Recognize the signs of safety

December 1, 2002 By    

I confess right here that I am old enough to remember seeing Burma Shave signs along the highway from the back of our Rambler station wagon. Boy, that hurt to admit. Every few hundred feet an ironic saying or poem would whiz by, line by line, until the last sign, the closer, would always read: Burma Shave.

Advertisers have long understood the power of repetitious signage.

Marketing gurus say a customer won’t talk to you – let alone buy – until they hear from you at least seven times. More importantly those messages must be aimed straight at their pain, fear or security. They must be clear, concise and motivational in nature. At least, that’s what they tell us at the guru conventions.

How often do you direct safety signage toward your customers and employees?

Let’s be honest here. Sometimes our results are directly related to the fruits of our consistently determined efforts. Sometimes we are just lucky.

In safety it is when we are unlucky that the consistency of our efforts is examined. Why not do it now?

One great example of effective safety signage is Federal Express, where they have green signs at the entrance to their shipping docks and drop-off customer parking lot that say: “On The Job SAFETY Begins Here.” It’s clear, concise and moderately sincere without the trappings of gooey platitudes. It may as well say: “Be Safe, Dude.”

Everyone gets the message. Delivery drivers and customers see that sign every day. By any standard, as they say in basketball, that’s a full-court press. I’m willing to bet they have fewer vehicular accidents than their sign-less neighbors and that the residual safety awareness created extends way beyond that parking lot. My buddy, “Placas the Sign Man,” would call that a great return on investment.

Excess signage can be a bad thing. One only has to recreate the image of an insincere pitch or overexposed message to get permanently turned off to the product or concept. They usually are not clear, concise or motivational. Safety messages have to be from the heart on issues that matter.

So how are your safety messages? Do you send your customers a delivery agreement written by some attorney that mentions safety somewhere hidden in the confusing legalease? Are those messages clear? Are those messages concise? Are those messages motivational?

Do your customers hear from you about safety more than once a year?

Each marketer has his or her own pattern of consistency in the frequency of messages department. After an incident your insurance carrier and plaintiff attorneys will measure that pattern of consistency.

Now is the time to evaluate your messages to reflect your best intentions to communicate with your customers. Temporary customers, such as renters and seasonal users, will require extra attention focused upon their exposures and incident prevention techniques.

I have heard it said that 80 percent of domestic propane incidents are related to customers lighting their own pilots. Your information material should state the customer should call to have a qualified service technician come out and re-light the pilots. Do not – under any circumstances – give your customers instructions, in writing or on the phone, on how to re-light their own pilots. If anything goes wrong, you can bet it will come up in the form of liability allegations.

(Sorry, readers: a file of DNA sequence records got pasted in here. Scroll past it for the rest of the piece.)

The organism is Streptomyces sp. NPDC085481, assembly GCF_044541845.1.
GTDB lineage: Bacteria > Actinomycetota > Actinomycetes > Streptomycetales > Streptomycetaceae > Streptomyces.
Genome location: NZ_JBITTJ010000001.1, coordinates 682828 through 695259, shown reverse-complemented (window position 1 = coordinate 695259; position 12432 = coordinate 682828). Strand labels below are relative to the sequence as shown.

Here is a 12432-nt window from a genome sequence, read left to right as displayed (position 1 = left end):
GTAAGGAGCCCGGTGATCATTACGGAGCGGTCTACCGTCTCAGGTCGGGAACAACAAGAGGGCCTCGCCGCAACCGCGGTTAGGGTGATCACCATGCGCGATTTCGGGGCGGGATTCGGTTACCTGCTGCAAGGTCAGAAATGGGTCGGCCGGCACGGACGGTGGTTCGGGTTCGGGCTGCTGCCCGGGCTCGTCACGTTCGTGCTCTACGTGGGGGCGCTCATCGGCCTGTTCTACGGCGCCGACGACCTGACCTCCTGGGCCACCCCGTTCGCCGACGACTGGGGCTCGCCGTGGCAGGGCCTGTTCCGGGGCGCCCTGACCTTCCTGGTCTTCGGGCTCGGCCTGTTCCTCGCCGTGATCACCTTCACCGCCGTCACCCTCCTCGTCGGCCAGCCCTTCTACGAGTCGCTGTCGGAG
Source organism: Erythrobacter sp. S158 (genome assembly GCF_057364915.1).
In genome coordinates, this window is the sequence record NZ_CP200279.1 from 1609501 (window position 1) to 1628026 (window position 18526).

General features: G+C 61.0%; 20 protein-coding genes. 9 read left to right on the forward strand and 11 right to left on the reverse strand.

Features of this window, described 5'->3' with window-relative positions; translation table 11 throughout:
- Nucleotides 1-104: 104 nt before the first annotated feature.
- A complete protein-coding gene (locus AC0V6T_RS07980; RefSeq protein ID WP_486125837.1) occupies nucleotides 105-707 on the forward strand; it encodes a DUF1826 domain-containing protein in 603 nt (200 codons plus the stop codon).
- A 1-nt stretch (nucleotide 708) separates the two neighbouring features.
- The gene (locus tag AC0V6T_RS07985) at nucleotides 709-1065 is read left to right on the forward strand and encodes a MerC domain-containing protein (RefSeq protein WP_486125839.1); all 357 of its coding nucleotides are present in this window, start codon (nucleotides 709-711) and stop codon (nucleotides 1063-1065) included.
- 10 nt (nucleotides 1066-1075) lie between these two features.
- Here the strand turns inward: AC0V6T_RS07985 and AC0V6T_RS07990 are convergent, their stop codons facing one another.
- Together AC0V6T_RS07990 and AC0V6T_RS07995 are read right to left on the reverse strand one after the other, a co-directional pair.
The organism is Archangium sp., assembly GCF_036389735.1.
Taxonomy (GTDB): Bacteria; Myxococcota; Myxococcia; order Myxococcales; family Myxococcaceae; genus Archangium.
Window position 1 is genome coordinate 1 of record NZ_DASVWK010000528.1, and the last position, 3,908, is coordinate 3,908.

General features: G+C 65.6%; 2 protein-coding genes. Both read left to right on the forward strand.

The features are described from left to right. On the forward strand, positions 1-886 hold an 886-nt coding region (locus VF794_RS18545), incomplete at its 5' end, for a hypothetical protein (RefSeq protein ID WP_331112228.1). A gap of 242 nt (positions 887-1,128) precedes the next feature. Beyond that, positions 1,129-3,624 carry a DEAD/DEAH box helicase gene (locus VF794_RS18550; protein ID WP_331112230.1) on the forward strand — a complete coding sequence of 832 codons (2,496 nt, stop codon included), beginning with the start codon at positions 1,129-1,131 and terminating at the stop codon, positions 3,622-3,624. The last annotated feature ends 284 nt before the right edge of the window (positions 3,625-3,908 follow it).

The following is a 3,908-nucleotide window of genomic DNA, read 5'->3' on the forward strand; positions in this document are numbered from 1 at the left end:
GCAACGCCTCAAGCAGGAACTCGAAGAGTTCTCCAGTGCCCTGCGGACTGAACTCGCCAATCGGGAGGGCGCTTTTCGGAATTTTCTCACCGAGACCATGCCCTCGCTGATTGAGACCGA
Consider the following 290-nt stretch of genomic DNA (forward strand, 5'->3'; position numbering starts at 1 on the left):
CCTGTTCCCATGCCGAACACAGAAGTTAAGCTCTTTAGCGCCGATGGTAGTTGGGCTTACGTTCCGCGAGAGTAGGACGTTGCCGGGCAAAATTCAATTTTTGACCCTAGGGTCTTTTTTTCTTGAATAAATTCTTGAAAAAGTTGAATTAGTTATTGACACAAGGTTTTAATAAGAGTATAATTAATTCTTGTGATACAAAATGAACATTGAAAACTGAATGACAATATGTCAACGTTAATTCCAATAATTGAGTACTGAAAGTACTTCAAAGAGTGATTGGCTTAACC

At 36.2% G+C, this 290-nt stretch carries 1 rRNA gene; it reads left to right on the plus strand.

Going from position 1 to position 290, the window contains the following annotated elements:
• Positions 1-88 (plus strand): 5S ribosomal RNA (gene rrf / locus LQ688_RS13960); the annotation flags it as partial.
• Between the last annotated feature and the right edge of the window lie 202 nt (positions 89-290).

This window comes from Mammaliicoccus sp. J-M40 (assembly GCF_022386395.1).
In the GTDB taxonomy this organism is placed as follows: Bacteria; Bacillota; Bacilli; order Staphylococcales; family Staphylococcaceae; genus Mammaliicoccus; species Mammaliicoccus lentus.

Hand and body signals have long been a part of our western culture. From the “high five” to the “one-finger salute,” we use sign gestures to communicate in both good and bad ways. My first fistfight was over the meaning of the one-finger salute. My father, when asked, told me it did not mean what they said on the playground at school, where I was ridiculed and picked on because of that untruth. I won the fight, but lost the argument. Who says white lies can’t be painful?

Motorcyclists have long had the universal sign of holding out the left hand when passing another bike. The message is a combination of acknowledgement of common membership in “Risk Takers Anonymous” and “Be Safe.”

I have started my own little club within my client base and specifically those members of the propane industry. I end most conversations and correspondence with the phrase: “Be Safe.” I say it to my kids every time they leave the house to jump in a car, and on the phone when they check in from places unknown.

I often ponder, what hand sign would be a universal sign to say “Be Safe”? One only has to watch a baseball manager sending signals from the dugout to see a staggering array of options. I’ve eliminated the one-finger salute and tugging at the groin. Many others had to be dismissed to avoid sending some obscure gang signal.

I finally settled upon holding the index finger to the side of the nose. My family has long played this game at dinner, where the last one to do it is a pig and having been caught with their nose in their plate. The point being: we pay attention to what people are saying and doing at our table.

In this safety signage sense, it should be recommended not to linger for obvious reasons.

A light touch to the side and a pointing salute will do. Something like the sign they used in the movie, “The Sting.”

I invite you all to join the Safety Club. Use the expression “Be Safe” to all you care about. Use it with those you wish to encourage with a focus on safety or inspire a sense of awareness in this crazy world of complacency and compromise.

In closing, take a look at the safety signs within your company. Make those messages clear, concise and motivational. I just gave you the salute. Last one to do it is a safety pig.

Until next time, be safe.

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